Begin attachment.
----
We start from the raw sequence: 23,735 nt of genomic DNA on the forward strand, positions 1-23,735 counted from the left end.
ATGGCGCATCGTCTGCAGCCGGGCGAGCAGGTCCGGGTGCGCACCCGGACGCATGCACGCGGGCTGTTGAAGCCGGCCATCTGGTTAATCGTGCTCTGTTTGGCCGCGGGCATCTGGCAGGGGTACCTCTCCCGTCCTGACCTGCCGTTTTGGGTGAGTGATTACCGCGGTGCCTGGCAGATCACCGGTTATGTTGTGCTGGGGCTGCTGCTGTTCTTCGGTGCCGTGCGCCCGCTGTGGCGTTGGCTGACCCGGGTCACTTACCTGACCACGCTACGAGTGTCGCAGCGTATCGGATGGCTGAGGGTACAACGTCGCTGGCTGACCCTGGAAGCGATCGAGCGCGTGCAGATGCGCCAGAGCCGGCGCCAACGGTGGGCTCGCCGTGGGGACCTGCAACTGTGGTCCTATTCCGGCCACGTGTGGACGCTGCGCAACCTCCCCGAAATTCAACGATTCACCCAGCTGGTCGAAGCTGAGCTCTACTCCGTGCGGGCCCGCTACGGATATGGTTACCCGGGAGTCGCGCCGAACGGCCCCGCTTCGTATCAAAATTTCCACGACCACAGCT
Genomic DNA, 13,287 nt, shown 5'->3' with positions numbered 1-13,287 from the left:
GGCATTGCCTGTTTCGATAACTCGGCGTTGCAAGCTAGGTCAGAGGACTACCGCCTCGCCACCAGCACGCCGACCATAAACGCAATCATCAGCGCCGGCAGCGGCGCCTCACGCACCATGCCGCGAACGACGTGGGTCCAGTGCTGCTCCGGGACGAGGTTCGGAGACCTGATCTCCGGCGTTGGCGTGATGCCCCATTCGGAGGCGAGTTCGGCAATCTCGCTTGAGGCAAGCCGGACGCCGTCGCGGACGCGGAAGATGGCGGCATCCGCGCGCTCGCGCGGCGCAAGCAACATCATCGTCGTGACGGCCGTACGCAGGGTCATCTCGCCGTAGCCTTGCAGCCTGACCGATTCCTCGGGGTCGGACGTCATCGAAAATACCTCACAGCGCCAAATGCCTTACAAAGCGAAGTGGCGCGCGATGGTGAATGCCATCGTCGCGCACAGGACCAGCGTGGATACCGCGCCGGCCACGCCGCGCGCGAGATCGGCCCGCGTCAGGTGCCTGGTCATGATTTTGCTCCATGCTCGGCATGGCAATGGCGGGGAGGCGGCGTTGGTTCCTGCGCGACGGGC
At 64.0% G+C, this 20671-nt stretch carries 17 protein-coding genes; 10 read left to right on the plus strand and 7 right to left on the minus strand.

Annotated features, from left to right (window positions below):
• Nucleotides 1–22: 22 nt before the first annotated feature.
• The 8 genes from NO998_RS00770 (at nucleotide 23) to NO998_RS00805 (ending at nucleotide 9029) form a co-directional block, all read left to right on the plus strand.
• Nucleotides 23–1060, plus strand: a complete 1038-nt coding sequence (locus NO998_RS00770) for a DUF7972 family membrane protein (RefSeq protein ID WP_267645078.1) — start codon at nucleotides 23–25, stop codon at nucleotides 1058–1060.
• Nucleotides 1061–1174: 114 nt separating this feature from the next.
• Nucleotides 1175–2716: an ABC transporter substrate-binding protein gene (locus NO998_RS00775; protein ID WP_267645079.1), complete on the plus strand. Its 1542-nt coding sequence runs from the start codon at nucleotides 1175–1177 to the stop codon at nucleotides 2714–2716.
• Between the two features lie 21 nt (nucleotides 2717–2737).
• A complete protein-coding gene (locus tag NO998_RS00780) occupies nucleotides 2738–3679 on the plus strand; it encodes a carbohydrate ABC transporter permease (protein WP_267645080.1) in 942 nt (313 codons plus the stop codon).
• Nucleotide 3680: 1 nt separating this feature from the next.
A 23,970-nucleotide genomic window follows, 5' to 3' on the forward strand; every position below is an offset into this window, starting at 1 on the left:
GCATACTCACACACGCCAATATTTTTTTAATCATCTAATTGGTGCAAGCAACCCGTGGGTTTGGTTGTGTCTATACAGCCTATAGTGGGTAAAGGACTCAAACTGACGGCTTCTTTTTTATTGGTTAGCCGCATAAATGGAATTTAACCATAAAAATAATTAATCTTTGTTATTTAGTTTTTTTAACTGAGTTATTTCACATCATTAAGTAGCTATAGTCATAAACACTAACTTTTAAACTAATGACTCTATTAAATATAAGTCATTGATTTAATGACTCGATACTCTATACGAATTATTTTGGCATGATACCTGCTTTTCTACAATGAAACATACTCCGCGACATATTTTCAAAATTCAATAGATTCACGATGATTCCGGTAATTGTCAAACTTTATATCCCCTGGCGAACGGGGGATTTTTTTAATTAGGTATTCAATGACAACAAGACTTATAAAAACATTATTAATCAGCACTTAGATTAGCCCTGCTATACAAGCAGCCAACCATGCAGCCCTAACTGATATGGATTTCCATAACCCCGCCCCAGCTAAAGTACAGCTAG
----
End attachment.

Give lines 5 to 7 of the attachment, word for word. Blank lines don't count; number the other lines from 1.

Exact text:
At 64.0% G+C, this 20671-nt stretch carries 17 protein-coding genes; 10 read left to right on the plus strand and 7 right to left on the minus strand.

Annotated features, from left to right (window positions below):
• Nucleotides 1–22: 22 nt before the first annotated feature.